It seems to me that in order to be successful in his attempt tonight to reverse the course of public opinion on the Iraq war that President Bush will have to do something that is likely to be very difficult for him personally: acknowledge that the war is not going as well as he had hoped it would be by this time, and that judgments early on — how many troops to send in during the original invasion, how seriously to plan for the aftermath, whether to factor in the possibility of not being greeted with flowers and dancing — had something to do with this. I think he further has to admit that some of his, and especially Cheney’s, assessments of how things were going in the recent past — two weeks ago, three months, six months, a year — were not quite accurate.
He has to do this, I think, because, as he realizes to some extent or he wouldn’t have scheduled the speech, increasing numbers of people are profoundly skeptical about how he has handled the war. A Washington Post-ABC News poll released today shows 56 percent disapproving of the way he is handling Iraq. Americans don’t believe Cheney that the insurgency is in its “last throes;” only 22 percent think it is on the decline.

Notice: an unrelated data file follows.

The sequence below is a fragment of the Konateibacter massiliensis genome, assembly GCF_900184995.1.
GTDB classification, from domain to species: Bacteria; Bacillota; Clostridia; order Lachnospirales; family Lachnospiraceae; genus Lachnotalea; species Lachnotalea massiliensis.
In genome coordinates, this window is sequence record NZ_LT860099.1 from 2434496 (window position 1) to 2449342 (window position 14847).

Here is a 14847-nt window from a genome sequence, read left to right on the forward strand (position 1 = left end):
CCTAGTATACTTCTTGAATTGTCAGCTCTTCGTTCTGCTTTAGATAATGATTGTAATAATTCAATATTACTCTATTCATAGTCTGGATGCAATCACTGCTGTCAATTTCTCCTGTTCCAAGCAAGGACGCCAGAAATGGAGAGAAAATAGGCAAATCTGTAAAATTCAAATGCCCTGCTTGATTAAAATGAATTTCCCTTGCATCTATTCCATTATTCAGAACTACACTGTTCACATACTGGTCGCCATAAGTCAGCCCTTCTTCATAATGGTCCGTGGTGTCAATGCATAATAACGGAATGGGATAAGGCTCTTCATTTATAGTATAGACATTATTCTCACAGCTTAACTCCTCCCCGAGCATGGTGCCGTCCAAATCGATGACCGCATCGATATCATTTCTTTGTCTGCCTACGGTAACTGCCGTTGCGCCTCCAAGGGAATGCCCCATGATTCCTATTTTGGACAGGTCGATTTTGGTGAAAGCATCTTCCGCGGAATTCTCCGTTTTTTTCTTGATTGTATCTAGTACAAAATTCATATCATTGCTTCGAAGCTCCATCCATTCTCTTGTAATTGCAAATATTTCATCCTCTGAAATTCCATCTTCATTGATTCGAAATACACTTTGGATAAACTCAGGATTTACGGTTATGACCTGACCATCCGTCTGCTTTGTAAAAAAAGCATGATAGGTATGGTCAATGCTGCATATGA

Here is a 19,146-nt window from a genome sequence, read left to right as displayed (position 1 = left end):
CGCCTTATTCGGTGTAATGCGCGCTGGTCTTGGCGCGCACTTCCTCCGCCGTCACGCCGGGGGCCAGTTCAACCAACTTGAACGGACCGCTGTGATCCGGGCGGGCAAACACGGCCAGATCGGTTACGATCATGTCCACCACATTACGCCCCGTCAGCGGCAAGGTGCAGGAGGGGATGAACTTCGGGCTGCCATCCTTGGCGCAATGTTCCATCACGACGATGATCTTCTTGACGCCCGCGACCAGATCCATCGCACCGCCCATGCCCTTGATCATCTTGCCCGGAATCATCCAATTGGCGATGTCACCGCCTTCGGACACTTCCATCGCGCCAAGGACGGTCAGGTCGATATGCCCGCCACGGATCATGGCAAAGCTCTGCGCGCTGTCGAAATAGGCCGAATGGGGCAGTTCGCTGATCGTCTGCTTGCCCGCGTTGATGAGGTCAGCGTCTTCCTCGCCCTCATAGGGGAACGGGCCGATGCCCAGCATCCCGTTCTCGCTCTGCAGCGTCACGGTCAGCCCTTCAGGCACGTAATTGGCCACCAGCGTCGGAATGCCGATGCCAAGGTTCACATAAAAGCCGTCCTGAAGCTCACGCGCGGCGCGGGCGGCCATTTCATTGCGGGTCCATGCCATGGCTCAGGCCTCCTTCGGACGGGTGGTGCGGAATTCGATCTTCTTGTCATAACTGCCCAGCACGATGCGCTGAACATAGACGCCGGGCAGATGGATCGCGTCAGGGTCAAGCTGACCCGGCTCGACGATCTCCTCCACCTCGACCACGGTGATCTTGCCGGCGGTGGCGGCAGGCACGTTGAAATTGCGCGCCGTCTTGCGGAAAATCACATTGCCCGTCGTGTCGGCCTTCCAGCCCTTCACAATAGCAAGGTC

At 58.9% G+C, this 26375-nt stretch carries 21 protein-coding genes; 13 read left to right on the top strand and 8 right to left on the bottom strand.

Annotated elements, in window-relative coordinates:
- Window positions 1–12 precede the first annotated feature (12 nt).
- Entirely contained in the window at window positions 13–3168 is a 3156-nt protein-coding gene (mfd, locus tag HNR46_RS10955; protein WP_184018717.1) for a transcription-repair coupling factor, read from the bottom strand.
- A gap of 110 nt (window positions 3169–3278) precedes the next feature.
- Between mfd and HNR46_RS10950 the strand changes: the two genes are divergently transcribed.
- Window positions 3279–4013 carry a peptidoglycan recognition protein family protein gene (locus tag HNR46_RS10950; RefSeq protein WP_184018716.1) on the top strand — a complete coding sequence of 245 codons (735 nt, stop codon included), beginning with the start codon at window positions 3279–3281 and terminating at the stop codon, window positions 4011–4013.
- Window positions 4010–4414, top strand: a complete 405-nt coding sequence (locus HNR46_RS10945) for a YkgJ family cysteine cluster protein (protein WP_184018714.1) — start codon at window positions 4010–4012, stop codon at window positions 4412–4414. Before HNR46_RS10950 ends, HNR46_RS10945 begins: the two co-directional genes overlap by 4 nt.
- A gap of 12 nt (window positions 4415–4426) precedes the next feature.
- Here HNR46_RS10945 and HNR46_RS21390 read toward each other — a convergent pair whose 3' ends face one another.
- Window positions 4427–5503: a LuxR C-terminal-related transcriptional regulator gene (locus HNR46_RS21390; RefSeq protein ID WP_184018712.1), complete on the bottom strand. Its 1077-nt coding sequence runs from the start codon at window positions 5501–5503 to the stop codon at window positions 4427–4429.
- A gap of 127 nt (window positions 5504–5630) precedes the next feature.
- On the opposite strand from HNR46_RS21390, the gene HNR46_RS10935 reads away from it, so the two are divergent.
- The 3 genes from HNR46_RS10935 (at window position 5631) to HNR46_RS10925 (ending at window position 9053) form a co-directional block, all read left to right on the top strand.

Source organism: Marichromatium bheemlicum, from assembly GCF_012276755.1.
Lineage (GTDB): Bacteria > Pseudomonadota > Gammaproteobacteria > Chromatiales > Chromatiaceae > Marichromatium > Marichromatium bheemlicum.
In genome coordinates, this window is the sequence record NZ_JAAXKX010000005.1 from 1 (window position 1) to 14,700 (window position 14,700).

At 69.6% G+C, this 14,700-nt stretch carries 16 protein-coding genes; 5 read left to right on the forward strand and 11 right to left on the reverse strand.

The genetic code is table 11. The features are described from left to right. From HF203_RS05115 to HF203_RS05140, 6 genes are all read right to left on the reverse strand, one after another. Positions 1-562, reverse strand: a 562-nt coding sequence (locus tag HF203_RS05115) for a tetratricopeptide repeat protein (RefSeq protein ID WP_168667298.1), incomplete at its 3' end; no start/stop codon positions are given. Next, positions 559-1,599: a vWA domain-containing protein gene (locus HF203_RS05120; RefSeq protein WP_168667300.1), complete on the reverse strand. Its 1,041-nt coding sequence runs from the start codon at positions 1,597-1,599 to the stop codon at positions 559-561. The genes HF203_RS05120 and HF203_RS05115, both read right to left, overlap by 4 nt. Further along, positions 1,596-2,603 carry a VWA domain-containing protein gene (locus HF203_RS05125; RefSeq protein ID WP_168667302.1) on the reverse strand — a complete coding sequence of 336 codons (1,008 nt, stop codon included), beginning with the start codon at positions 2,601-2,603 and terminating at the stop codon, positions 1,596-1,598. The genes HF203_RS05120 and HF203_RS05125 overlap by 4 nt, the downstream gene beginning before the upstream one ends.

He can do this. He can say he acted on the best information available at the time, but that wars are messy and sometimes decisions don’t turn out well, but he’s learned and continues to learn from experience. He can point out that WW II was going badly after a year-and-a-half and that he warned us from the beginning that it would be a tough slog, but it’s worth it and the Middle East is starting to stabilize.
I don’t think he’ll succeed, however, unless he’s a lot more candid than is his usual wont about sharing some of the responsibility for bad decisions or miscalculations at various times. Without that it will seem as if he’s addicted to rose-colored glasses and will lose even more credibility.
I doubt he can pull it off, but we’ll see.